5. Division of estate’s remaining assets: Following the payment of debts and taxes, Wisconsin's intestacy statutes will govern the distribution of the assets.

Spousal Rights

If a married person dies intestate in Wisconsin, the surviving spouse will inherit everything — meaning both community and separate property — unless the decedent has children or descendants from a previous relationship.

If the decedent has offspring or other descendants from prior marriages, the surviving spouse will receive only half of the decedent’s separate property. The other half will go to the offspring or other descendants, along with the decedent’s share of the community property. 

However, even if the decedent has children from previous relationships, the surviving spouse will be entitled to inherit a house, provided that they already reside in or plan to reside in that house. In order to exercise this privilege, the spouse must submit a petition to the court and pay for any interests that are to be shouldered by the descendants.

Registered domestic partners in Wisconsin are subject to the same regulations as married individuals.

Children’s Rights

The following are the inheritance rights of children in Wisconsin if the decedent leaves no will:

Offspring by birth

A share of the intestate estate will automatically go to the biological children of the decedent.

Adopted children

Like biological children, children that the decedent legally adopted will get a portion of the intestate estate.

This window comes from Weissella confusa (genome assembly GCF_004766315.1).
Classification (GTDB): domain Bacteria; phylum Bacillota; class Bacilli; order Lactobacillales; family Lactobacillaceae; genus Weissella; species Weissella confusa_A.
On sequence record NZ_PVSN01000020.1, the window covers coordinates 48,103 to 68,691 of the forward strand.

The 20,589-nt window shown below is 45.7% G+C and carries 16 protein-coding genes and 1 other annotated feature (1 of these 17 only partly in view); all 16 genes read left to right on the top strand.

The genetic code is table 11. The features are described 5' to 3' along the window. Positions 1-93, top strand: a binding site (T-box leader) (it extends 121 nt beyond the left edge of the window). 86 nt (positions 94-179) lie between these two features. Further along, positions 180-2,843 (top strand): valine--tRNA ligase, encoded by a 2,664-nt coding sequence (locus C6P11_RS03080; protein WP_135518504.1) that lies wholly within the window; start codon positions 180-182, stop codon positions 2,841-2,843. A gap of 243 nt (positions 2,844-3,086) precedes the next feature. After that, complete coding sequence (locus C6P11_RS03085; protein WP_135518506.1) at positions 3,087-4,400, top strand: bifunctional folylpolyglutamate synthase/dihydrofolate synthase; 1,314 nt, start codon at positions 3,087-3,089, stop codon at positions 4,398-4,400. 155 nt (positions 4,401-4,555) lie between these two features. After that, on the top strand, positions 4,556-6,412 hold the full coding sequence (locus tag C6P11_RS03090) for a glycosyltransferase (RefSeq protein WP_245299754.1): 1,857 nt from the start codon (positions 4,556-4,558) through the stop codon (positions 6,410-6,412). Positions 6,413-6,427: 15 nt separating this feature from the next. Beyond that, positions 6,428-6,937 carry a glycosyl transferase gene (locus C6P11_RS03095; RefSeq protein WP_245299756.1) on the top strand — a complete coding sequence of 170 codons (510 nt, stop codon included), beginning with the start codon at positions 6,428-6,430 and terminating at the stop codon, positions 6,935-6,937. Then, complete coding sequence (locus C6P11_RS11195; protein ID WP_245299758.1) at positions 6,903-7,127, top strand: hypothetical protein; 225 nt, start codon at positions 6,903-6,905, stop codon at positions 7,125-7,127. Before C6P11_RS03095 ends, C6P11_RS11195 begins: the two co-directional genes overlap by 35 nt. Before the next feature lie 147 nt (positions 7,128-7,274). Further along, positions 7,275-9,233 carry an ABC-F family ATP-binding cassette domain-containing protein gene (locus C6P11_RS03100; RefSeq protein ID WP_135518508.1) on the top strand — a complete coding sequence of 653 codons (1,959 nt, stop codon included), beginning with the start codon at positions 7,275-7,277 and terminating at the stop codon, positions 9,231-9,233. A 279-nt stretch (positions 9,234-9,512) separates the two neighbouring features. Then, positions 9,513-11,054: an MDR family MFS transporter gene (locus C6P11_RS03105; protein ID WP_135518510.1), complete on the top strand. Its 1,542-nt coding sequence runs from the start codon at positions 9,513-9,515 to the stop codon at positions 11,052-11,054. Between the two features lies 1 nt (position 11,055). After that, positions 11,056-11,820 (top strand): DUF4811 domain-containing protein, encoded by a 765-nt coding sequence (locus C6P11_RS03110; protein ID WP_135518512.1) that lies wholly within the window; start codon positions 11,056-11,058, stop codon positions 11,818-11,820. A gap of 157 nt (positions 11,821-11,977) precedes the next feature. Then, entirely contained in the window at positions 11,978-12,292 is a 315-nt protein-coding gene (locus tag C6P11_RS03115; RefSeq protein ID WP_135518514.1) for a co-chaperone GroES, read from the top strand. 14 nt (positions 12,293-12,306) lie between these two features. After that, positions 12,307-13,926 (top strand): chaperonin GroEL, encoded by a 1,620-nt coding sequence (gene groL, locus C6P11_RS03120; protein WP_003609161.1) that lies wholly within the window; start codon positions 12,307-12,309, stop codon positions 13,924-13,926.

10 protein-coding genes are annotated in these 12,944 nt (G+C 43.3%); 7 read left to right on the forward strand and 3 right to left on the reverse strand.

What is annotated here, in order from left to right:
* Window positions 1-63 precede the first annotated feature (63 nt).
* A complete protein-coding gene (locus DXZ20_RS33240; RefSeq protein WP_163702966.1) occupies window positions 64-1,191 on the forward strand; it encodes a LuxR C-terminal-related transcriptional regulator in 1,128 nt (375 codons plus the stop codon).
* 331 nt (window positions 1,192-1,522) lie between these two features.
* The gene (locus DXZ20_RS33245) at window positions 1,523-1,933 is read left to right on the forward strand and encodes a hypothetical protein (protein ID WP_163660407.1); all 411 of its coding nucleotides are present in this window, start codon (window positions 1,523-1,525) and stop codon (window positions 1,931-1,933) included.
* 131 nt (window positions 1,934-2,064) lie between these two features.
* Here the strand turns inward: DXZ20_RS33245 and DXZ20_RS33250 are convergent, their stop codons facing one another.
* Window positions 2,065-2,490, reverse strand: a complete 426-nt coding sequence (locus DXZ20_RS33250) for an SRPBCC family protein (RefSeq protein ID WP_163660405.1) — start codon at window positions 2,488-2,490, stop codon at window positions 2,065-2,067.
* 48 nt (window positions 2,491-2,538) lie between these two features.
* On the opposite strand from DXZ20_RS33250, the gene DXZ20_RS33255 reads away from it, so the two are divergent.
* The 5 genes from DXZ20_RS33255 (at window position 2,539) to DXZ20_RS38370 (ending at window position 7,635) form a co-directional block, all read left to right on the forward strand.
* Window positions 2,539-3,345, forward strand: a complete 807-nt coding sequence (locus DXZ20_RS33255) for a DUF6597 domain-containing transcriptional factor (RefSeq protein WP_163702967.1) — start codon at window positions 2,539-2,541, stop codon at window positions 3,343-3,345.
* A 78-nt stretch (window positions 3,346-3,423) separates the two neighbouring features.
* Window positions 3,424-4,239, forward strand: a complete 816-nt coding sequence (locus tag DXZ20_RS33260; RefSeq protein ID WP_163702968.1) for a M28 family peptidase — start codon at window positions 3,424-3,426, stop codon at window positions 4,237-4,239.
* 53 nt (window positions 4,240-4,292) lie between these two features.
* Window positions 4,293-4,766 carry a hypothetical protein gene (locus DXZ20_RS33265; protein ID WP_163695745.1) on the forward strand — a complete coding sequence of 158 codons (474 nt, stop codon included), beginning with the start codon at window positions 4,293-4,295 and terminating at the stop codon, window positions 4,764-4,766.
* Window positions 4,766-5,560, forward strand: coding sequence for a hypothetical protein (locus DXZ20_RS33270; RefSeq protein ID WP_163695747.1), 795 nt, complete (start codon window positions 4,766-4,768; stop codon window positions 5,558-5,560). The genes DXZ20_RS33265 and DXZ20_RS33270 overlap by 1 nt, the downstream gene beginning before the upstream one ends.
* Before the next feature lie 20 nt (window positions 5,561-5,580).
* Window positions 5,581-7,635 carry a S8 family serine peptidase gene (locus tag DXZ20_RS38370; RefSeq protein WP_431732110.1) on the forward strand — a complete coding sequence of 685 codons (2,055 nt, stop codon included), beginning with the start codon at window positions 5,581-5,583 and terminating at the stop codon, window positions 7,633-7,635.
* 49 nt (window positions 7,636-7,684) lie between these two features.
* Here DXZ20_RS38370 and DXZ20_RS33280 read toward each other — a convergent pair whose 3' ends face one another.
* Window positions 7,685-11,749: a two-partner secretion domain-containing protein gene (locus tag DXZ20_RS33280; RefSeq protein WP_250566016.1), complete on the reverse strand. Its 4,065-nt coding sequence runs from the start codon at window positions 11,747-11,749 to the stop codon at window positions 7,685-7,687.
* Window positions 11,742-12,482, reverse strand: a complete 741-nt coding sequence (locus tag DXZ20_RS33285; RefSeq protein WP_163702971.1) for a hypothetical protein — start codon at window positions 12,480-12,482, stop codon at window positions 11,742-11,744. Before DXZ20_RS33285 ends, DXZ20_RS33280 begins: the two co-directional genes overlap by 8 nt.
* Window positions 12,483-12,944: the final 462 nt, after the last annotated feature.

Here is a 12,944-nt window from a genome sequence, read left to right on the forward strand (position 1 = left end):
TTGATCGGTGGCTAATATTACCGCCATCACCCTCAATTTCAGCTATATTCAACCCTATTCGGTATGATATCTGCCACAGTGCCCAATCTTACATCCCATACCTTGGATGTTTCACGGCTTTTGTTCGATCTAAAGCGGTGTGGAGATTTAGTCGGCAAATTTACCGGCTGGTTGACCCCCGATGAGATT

A grandchild’s share will only be given if their parents are already dead or not around to accept the portion.

Infants born out of wedlock

If, at the time of the child’s birth, the decedent isn’t married or in a registered domestic partnership with the mother of the child, the child may be entitled to a portion of the estate if:

The decedent admits their paternity in writing.

The decedent’s paternity is established under Wisconsin law.

The decedent acknowledges in court that they are the child’s father.

Posthumous children

Shares will be awarded to children who were conceived by the decedent but were not yet delivered before their passing, provided that the child lived for at least 5 days, or 120 hours, after birth.

Children given up for adoption

If the decedent gives up the child for adoption and they are legally adopted into another family, the child will have no share in the intestate estate.

If it’s the decedent’s surviving spouse who adopted the child, then the child will receive their intestate inheritance. 

Stepchildren and kids from foster care

Stepchildren and kids from foster care that the decedent had never officially adopted will not get a share.

The Rights of Other Surviving Relatives

The following family members will receive the assets of an estate if the deceased leaves no valid will and any surviving spouse, children, or other descendants:

  • If the decedent’s parents are still alive, they will inherit everything.

  • If the deceased has surviving siblings but no parents, the entire estate will be given to the siblings.

Estates With No Heirs

The state of Wisconsin will take possession of the decedent’s property if they pass away without a will and without any surviving family members or other relatives. However, this situation rarely occurs because the inheritance laws in Wisconsin are structured to allocate the assets of the estate to any person who is even slightly related to the deceased.

Unique Situations in Wisconsin Inheritance Law